There are three standard CHECS programmes for Leptospirosis; Accredited Free (AF) Programme, Monitored Free Programme, and Eradication Programme.
Full rules are detailed in the CHECS Technical Document.
Leptospirosis is a serious yet common cattle infection causing poor fertility, abortion, stillborn or weak calves and poor milk yields. It is also known as ‘flabby bag’ or ‘milk drop syndrome’.
Leptospirosis is a zoonosis, which means it is transmissible to humans from animals. It is a notifiable disease in man, and farmers/farmworkers, abattoir workers and vets are most at risk.
Infection in humans is usually from contact with urine (splashed on the face during milking) through placenta material, aborted foetuses, or through contaminated water. Humans experience flu-like symptoms with headaches and fever, and, very occasionally, meningitis.
In the first phase of Leptospirosis infection in cattle, the bacteria localise in the urinary tract, the udder and kidneys. Early symptoms often go unnoticed.
In acute cases, one of the most common signs may be a sudden drop in milk yield, 2-7 days after infection. The udder can become soft and flabby with colostrum-like secretions or blood-tinged milk in all quarters. Signs may, however, be mild and go undetected but some cows become lethargic and stiff with a fever and reduced appetite. Recovery can take up to 10 days.
In herds exposed to Leptospirosis for the first time, up to 30% of the cows may abort. In herds where the disease is endemic, the figure is closer to 5%. Abortion usually occurs 6-12 weeks after initial infection. Infection in late pregnancy can result in premature or weak calves being born that may die within hours of birth.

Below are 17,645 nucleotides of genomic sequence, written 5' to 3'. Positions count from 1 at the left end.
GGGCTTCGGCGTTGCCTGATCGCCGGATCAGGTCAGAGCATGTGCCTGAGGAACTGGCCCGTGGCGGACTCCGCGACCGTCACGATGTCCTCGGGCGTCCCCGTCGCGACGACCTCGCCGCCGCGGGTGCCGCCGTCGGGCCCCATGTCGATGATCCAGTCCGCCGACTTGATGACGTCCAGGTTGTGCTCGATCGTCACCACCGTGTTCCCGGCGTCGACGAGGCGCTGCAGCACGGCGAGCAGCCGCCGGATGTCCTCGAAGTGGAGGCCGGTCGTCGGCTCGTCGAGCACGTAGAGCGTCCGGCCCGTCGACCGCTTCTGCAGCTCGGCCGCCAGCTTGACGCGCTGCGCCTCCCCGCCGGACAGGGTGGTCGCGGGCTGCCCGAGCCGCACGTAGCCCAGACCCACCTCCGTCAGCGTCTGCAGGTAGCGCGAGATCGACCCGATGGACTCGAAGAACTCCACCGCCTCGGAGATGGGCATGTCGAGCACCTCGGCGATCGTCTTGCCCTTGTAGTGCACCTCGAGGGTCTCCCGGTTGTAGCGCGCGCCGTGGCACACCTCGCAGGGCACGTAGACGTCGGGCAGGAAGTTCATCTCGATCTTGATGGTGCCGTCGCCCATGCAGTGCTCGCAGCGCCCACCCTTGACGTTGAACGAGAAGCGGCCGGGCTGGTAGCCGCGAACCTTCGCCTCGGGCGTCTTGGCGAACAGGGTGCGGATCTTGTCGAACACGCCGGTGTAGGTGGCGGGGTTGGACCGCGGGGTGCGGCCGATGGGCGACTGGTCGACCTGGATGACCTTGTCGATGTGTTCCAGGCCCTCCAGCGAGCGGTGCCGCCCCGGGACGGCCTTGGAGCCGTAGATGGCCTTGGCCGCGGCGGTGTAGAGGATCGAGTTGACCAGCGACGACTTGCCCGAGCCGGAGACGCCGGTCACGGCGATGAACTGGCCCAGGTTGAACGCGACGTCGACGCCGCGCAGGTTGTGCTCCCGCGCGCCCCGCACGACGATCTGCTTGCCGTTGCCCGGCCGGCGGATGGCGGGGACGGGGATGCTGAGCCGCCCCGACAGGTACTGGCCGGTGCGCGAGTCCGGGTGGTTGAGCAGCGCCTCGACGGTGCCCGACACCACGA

Poor fertility and low pregnancy rates are further signs that Leptospirosis may be present.
Leptospirosis is a difficult disease to eradicate as some cows can become carriers, as indeed can sheep, so mixed grazing is a factor. Cows shed the bacteria in their urine, which serves as a source of infection for other animals. Leptospires can survive for several weeks in wet soil, stagnant water and slow moving water-courses.
Controlling the disease relies on implementing and maintaining strict biosecurity to reduce risk of infection, on strategic treatment with antibiotics and on vaccination. Heifers must be vaccinated with a primary course, certainly well before their first pregnancy and a fortnight before turnout. Cows should be given boosters in spring, two weeks before turn out onto grass.
Aborting, or acutely affected animals should be isolated and treated.
Wildlife can be vectors for transmission so controlling pests will help reduce disease transmission.